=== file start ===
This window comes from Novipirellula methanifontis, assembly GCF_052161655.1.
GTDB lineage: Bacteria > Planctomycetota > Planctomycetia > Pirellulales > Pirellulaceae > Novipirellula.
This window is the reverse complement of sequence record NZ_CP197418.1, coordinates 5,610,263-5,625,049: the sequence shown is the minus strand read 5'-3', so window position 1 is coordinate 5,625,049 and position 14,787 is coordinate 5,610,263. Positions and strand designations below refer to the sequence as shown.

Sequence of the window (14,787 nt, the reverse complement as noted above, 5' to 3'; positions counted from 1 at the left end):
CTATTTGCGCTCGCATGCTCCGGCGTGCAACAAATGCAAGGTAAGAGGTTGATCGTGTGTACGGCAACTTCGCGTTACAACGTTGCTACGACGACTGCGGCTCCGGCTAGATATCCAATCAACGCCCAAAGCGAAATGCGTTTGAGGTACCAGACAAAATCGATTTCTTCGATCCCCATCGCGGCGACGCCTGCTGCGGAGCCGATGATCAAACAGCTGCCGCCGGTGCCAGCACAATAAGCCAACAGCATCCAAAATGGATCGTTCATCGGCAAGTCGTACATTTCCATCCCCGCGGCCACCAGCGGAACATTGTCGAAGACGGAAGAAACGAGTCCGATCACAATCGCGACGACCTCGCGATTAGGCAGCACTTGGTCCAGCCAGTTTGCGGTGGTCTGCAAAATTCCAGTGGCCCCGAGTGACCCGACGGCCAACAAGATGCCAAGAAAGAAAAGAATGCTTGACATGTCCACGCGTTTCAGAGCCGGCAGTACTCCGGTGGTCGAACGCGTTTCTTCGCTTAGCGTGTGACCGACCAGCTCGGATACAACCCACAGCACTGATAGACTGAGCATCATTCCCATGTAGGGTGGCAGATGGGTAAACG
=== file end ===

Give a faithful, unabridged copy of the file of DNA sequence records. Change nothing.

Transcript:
This window comes from Novipirellula methanifontis, assembly GCF_052161655.1.
GTDB lineage: Bacteria > Planctomycetota > Planctomycetia > Pirellulales > Pirellulaceae > Novipirellula.
This window is the reverse complement of sequence record NZ_CP197418.1, coordinates 5,610,263-5,625,049: the sequence shown is the minus strand read 5'-3', so window position 1 is coordinate 5,625,049 and position 14,787 is coordinate 5,610,263. Positions and strand designations below refer to the sequence as shown.

Sequence of the window (14,787 nt, the reverse complement as noted above, 5' to 3'; positions counted from 1 at the left end):
CTATTTGCGCTCGCATGCTCCGGCGTGCAACAAATGCAAGGTAAGAGGTTGATCGTGTGTACGGCAACTTCGCGTTACAACGTTGCTACGACGACTGCGGCTCCGGCTAGATATCCAATCAACGCCCAAAGCGAAATGCGTTTGAGGTACCAGACAAAATCGATTTCTTCGATCCCCATCGCGGCGACGCCTGCTGCGGAGCCGATGATCAAACAGCTGCCGCCGGTGCCAGCACAATAAGCCAACAGCATCCAAAATGGATCGTTCATCGGCAAGTCGTACATTTCCATCCCCGCGGCCACCAGCGGAACATTGTCGAAGACGGAAGAAACGAGTCCGATCACAATCGCGACGACCTCGCGATTAGGCAGCACTTGGTCCAGCCAGTTTGCGGTGGTCTGCAAAATTCCAGTGGCCCCGAGTGACCCGACGGCCAACAAGATGCCAAGAAAGAAAAGAATGCTTGACATGTCCACGCGTTTCAGAGCCGGCAGTACTCCGGTGGTCGAACGCGTTTCTTCGCTTAGCGTGTGACCGACCAGCTCGGATACAACCCACAGCACTGATAGACTGAGCATCATTCCCATGTAGGGTGGCAGATGGGTAAACG